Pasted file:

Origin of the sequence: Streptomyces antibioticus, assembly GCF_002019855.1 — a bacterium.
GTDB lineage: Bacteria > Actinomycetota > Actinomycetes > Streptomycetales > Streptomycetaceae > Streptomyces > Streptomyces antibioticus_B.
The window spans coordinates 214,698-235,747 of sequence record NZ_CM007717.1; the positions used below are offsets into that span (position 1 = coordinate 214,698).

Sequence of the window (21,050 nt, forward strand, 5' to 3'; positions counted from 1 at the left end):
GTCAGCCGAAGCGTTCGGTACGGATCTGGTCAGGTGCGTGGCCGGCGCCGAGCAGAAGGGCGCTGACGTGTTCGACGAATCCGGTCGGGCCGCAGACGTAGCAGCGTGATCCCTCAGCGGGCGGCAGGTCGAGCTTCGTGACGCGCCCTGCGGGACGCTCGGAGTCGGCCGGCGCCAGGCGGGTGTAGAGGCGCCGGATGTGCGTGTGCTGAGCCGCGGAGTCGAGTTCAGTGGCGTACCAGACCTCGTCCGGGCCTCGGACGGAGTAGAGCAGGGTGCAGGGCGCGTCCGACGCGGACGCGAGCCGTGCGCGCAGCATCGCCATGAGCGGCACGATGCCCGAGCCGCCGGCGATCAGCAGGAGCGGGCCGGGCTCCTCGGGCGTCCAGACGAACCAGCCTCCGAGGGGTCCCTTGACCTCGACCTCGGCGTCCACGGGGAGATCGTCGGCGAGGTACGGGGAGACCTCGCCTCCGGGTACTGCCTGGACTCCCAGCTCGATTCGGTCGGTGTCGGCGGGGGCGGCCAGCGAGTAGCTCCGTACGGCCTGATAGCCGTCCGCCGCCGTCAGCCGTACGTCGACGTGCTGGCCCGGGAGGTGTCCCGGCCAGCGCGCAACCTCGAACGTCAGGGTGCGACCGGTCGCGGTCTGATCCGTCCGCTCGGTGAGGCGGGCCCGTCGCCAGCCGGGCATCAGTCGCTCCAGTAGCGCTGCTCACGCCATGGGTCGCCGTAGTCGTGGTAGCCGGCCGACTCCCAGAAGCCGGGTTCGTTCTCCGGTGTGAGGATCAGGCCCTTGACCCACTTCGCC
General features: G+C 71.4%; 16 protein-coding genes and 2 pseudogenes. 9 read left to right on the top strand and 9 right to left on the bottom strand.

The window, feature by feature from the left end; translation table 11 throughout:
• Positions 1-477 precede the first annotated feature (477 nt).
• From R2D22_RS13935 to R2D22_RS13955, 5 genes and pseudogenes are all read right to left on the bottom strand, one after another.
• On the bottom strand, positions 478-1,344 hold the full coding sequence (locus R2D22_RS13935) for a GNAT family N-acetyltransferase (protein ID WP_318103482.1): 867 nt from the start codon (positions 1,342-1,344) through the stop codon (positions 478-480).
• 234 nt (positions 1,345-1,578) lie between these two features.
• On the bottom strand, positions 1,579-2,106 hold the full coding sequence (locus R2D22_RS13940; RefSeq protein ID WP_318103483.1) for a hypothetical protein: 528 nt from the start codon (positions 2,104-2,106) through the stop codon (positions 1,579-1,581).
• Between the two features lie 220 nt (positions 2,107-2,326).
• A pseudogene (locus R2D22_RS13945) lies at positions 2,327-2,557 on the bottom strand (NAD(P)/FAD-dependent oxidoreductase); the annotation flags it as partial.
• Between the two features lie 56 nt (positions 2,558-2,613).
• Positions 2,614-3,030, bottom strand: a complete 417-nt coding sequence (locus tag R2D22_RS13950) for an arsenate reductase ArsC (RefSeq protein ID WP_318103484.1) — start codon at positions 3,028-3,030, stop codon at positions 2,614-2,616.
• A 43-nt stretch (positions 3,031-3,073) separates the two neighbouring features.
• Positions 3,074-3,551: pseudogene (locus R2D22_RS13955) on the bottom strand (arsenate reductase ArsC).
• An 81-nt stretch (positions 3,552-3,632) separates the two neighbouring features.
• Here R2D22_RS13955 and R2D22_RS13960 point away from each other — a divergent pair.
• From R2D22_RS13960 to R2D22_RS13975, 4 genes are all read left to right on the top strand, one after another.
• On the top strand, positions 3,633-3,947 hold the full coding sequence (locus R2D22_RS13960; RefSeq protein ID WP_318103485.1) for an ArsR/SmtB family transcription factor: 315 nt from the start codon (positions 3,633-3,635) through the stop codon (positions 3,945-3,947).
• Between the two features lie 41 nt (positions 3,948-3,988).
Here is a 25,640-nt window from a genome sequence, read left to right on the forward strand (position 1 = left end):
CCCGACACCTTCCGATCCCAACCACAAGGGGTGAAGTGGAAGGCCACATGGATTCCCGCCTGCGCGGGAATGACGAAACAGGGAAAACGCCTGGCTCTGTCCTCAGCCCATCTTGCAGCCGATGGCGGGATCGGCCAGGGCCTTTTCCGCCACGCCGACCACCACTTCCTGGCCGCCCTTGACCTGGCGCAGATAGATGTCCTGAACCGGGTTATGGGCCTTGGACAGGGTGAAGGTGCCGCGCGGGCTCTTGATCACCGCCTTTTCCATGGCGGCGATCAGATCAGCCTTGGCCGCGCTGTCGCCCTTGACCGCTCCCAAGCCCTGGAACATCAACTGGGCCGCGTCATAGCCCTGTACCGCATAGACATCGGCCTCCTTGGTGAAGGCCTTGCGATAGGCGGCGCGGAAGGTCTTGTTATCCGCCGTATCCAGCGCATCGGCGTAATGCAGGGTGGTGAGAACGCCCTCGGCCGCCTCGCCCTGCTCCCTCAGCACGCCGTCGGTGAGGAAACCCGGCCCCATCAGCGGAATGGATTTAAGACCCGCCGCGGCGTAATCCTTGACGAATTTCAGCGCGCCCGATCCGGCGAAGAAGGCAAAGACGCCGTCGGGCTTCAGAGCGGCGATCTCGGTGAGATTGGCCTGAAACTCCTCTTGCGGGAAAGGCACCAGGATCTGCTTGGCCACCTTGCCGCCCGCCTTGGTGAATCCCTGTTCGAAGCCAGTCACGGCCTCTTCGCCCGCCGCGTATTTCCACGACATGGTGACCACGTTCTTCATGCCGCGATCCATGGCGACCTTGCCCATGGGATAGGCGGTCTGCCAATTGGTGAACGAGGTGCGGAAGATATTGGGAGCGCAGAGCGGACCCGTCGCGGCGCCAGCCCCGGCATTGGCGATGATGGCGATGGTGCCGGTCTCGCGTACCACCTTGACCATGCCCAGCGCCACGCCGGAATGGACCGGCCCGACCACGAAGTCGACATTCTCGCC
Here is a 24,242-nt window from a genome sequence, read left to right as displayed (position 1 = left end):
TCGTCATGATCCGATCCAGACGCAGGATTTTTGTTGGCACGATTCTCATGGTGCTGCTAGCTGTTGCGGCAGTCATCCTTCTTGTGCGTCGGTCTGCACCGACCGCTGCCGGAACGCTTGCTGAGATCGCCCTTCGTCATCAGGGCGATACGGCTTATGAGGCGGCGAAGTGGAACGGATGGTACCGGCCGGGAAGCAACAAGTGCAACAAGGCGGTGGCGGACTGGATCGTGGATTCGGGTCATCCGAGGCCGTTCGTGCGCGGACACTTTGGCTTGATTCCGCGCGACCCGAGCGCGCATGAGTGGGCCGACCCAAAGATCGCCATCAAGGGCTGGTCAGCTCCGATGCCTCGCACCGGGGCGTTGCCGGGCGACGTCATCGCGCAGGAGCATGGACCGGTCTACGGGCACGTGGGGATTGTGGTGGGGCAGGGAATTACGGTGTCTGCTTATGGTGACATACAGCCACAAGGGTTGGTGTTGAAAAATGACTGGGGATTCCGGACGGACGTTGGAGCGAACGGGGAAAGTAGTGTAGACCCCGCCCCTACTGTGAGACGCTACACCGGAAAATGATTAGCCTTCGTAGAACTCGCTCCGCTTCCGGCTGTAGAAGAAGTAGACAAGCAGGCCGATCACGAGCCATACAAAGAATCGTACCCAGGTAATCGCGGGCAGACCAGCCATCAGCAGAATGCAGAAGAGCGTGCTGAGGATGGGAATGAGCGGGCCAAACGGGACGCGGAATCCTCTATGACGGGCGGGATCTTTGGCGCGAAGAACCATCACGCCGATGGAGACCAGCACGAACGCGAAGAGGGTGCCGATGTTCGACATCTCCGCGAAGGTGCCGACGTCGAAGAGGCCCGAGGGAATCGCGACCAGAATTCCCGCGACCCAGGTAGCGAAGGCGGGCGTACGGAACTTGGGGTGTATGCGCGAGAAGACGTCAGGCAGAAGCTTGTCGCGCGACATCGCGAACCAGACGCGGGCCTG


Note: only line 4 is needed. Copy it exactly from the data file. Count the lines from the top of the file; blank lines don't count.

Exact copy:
Sequence of the window (21,050 nt, forward strand, 5' to 3'; positions counted from 1 at the left end):